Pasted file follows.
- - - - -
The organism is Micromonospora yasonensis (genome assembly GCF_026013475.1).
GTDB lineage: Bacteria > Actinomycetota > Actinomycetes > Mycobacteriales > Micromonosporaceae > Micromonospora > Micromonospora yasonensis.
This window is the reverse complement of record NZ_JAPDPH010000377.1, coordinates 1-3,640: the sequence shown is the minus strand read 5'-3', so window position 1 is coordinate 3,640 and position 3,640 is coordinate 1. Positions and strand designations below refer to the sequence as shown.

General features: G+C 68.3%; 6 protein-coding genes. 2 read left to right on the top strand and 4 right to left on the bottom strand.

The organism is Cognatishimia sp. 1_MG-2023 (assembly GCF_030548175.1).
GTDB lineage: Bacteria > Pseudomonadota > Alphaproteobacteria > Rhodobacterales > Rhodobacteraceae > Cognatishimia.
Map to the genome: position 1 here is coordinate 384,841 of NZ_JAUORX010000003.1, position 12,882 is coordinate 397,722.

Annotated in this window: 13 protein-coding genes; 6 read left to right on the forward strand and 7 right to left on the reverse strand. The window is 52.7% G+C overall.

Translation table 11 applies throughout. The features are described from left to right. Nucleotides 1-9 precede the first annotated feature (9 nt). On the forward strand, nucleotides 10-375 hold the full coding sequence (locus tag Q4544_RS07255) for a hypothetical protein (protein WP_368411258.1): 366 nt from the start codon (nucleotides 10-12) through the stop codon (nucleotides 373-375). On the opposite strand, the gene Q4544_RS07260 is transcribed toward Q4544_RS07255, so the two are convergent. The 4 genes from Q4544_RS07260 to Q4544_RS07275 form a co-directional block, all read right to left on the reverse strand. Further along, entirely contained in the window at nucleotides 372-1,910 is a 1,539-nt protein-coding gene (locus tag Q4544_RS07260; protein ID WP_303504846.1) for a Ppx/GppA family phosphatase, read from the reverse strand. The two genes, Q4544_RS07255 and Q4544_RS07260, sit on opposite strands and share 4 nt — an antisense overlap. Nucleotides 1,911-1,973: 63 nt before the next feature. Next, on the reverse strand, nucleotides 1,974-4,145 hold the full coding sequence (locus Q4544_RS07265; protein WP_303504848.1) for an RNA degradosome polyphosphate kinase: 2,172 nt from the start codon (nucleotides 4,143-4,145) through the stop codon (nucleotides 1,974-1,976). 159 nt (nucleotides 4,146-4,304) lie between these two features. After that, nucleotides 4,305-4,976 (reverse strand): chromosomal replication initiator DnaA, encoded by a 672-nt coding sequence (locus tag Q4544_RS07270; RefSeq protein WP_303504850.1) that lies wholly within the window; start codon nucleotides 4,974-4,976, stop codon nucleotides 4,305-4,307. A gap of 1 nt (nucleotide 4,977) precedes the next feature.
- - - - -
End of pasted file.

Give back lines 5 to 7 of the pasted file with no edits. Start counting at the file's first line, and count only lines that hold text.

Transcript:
The organism is Cognatishimia sp. 1_MG-2023 (assembly GCF_030548175.1).
GTDB lineage: Bacteria > Pseudomonadota > Alphaproteobacteria > Rhodobacterales > Rhodobacteraceae > Cognatishimia.
Map to the genome: position 1 here is coordinate 384,841 of NZ_JAUORX010000003.1, position 12,882 is coordinate 397,722.